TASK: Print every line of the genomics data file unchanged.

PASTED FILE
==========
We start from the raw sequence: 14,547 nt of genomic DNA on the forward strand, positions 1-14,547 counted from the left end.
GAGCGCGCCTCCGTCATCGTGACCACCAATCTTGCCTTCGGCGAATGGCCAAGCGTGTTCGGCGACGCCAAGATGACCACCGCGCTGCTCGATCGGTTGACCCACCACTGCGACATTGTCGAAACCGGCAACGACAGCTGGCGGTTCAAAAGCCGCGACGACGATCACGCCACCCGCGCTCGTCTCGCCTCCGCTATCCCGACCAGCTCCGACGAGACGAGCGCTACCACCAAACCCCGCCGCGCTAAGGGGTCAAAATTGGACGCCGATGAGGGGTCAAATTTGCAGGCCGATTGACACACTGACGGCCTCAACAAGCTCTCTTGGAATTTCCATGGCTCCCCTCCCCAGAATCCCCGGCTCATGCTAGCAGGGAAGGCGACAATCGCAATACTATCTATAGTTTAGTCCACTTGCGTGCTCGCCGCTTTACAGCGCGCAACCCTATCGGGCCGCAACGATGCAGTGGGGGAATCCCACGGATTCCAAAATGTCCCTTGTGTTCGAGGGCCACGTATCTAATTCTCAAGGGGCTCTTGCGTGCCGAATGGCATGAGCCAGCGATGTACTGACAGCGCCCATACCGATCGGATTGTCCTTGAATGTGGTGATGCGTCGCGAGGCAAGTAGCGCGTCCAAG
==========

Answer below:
We start from the raw sequence: 14,547 nt of genomic DNA on the forward strand, positions 1-14,547 counted from the left end.
GAGCGCGCCTCCGTCATCGTGACCACCAATCTTGCCTTCGGCGAATGGCCAAGCGTGTTCGGCGACGCCAAGATGACCACCGCGCTGCTCGATCGGTTGACCCACCACTGCGACATTGTCGAAACCGGCAACGACAGCTGGCGGTTCAAAAGCCGCGACGACGATCACGCCACCCGCGCTCGTCTCGCCTCCGCTATCCCGACCAGCTCCGACGAGACGAGCGCTACCACCAAACCCCGCCGCGCTAAGGGGTCAAAATTGGACGCCGATGAGGGGTCAAATTTGCAGGCCGATTGACACACTGACGGCCTCAACAAGCTCTCTTGGAATTTCCATGGCTCCCCTCCCCAGAATCCCCGGCTCATGCTAGCAGGGAAGGCGACAATCGCAATACTATCTATAGTTTAGTCCACTTGCGTGCTCGCCGCTTTACAGCGCGCAACCCTATCGGGCCGCAACGATGCAGTGGGGGAATCCCACGGATTCCAAAATGTCCCTTGTGTTCGAGGGCCACGTATCTAATTCTCAAGGGGCTCTTGCGTGCCGAATGGCATGAGCCAGCGATGTACTGACAGCGCCCATACCGATCGGATTGTCCTTGAATGTGGTGATGCGTCGCGAGGCAAGTAGCGCGTCCAAG